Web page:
The year 1996 was a landmark year in Indiana. This year marked the start of Indiana’s involvement in the debate over victims’ rights. This came about with the passage of the Indiana’s amendment to victims’ rights. In doing this, Indiana joined 25 other states, which had passed similar amendments to their constitutions (Giannini, 2001). Three years after this, in 1999, the General Assembly of Indiana passed legislation that aimed at enabling the amendment and furthering its purpose. These legislations were contained in the Indiana Code, specifically Section 35-40 (IC 35-40-5 Chapter 5. Victim Rights). The laws had the intent to define, to implement, to preserve, and to protect rights of victims, which would be in line with Article 1, and Section 13 of Indiana’s constitution, which affirmed the right of criminal victims, to be afforded treatment that is fair, dignified, and respectful throughout the entirety of the process. This is contained in IC 35-40-5-1 (IC 35-40-5 Chapter 5. Victim Rights). The victims also had a right to information about public hearings, and to appear in these hearings. The victims could also communicate with the prosecution as stated in IC 35-40-5-3. However, these rights could only be exercised in such a way, as they did not infringe on the accused’s constitutional rights.
According to IC 35-40-5-2, the victim has a right, when he or she requests for this information, to be told of the release or escape of a person who has either been accused or convicted of a crime against the victim (IC 35-40-5 Chapter 5. Victim Rights). The victim should also be informed when the accused or convicted person is released or escapes from a mental health institution. In this case, the court that committed the person should be the one to pass this information. IC 35-40-5-4 establishes the victims’ right to have their security considered before a determination of whether the accused person should be released is made (IC 35-40-5 Chapter 5. Victim Rights).
In subsection 5, the right of the victim to a hearing during proceedings involving sentencing, pre, or post-conviction decisions on release is established. Part 6 talks about pre-sentence reports and the victim’s right to make a written or oral statement for use during the preparation of this report. Part 7 establishes the victim’s right to seek civil remedies against the accused. Part 8, on the other hand, states the victim’s right to be given information on the accused’s case, upon request for such information. In section 9, the victim’s right to be informed of his rights both statutory and constitutional is established. The final subsection talks about the defense counsel’s interview with the victims of sex crimes who are under the age of sixteen (IC 35-40-5 Chapter 5. Victim Rights).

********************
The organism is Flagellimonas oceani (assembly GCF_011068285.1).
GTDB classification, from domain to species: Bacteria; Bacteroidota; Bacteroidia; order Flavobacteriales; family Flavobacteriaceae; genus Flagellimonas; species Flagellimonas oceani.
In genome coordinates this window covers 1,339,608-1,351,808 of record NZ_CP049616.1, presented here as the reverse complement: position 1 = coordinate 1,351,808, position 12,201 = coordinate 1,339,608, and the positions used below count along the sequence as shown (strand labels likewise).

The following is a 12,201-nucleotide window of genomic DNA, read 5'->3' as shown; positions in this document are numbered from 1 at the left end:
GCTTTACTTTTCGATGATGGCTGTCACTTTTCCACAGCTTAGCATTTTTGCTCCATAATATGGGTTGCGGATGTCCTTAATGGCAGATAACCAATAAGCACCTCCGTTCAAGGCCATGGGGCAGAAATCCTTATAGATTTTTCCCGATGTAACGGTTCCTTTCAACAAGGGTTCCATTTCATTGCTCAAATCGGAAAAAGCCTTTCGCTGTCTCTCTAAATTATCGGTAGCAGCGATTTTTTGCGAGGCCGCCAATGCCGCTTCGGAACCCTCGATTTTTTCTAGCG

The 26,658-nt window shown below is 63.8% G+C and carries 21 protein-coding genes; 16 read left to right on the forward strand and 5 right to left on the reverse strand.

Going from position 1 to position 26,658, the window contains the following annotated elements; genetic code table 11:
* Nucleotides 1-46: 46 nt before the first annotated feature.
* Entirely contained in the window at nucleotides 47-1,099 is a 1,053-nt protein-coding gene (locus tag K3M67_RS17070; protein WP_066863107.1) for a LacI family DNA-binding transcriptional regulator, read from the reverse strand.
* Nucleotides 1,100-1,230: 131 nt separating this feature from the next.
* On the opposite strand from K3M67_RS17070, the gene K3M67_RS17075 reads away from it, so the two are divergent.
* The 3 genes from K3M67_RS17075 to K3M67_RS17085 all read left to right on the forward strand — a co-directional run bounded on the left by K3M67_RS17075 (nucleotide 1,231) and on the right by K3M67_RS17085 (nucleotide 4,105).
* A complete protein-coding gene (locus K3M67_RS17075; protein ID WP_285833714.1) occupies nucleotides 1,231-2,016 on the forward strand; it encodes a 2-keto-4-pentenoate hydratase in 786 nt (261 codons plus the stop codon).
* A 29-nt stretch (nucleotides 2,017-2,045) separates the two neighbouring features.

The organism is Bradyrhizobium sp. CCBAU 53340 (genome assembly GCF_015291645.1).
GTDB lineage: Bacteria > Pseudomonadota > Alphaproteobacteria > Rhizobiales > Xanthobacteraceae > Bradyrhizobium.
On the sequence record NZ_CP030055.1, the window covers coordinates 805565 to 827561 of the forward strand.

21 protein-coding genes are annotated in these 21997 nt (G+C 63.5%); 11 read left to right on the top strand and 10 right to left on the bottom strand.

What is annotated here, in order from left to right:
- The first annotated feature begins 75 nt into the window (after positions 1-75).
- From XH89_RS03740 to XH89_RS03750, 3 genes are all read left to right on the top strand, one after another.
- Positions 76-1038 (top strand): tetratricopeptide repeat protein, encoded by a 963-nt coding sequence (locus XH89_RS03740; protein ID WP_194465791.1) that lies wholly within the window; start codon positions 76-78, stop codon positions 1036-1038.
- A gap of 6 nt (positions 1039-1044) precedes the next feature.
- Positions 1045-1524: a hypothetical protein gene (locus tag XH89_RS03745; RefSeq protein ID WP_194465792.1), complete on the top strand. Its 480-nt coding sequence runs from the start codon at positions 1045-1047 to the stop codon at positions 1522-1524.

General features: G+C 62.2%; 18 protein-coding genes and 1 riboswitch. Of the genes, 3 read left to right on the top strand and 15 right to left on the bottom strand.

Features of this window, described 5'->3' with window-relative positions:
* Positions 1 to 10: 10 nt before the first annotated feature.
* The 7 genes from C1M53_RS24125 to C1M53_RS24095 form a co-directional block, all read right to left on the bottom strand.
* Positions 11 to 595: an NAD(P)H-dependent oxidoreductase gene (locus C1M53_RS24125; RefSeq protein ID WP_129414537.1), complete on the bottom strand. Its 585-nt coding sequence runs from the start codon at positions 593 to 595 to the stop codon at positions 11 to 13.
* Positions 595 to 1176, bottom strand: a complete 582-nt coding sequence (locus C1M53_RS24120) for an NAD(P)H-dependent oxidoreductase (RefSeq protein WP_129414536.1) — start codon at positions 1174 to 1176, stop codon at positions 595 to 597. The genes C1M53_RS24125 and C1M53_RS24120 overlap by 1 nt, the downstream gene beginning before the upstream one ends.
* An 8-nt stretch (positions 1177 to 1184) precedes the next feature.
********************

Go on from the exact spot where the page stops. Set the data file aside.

These laws have significantly affected the way in which criminal justice is administered in Indiana. For one, the victims’ rights laws have led to increased costs of operation and increased workload (Giannini, 2001). New staff has had to be hired particularly due to the requirement that victims be kept informed. This has forced upward revision of budgets, although the notification through electronic means has helped to mitigate this. These laws have also affected the outcomes of some cases although this is only in very few instances. The legislation has led to the imposition of longer terms in some cases, thanks to the emotional appeal from the victims especially in the submissions made at a sentencing hearing (Giannini, 2001).
Whereas the laws in Indiana are generally comprehensive, there are some areas where improvements are possible. One of these areas is the right to protection of the victim. In other states, witnesses have the right to police protection, such as an armed escort both when attending and when leaving court. Other situations include having separate waiting areas, away from the accused. This would minimize the risk of attacks on the victim. In matters of protection, the special arrangements can also be introduced for the very vulnerable victims. These include young children who can be allowed to testify in camera.
Alton, K., & Ali, G. (2005). Answering the Call For a More Diverse Judiciary: A Review of State Judicial Selection Models and Their Impact on Diversity. Washington, DC: Lawyers Committee For Civil Rights Under Law.
Giannini, M. M. (2001). THE SWINGING PENDULUM OF VICTIMS’ RIGHTS: THE ENFORCEABILITY OF INDIANA’S VICTIMS’ RIGHTS LAWS. Indiana Law Review, 1157-1198.
Hurwitz, M. S., & Lanier, D. N. (2008). Diversity in State and Federal Appellate Courts: Change and Continuity Across 20 Years. The Justice System Journal, 47-70.
IC 35-40-5 Chapter 5. Victim Rights. (n.d.). Retrieved March 28, 2015, from IN.gov: http://www.in.gov/legislative/ic/2010/title35/ar40/ch5.html
Torres-Spelliscy, C., Chase, M., & Greenman, E. (2010). Improving Judicial Diversity. New York: Brennan Center for Justice at New York University School of Law.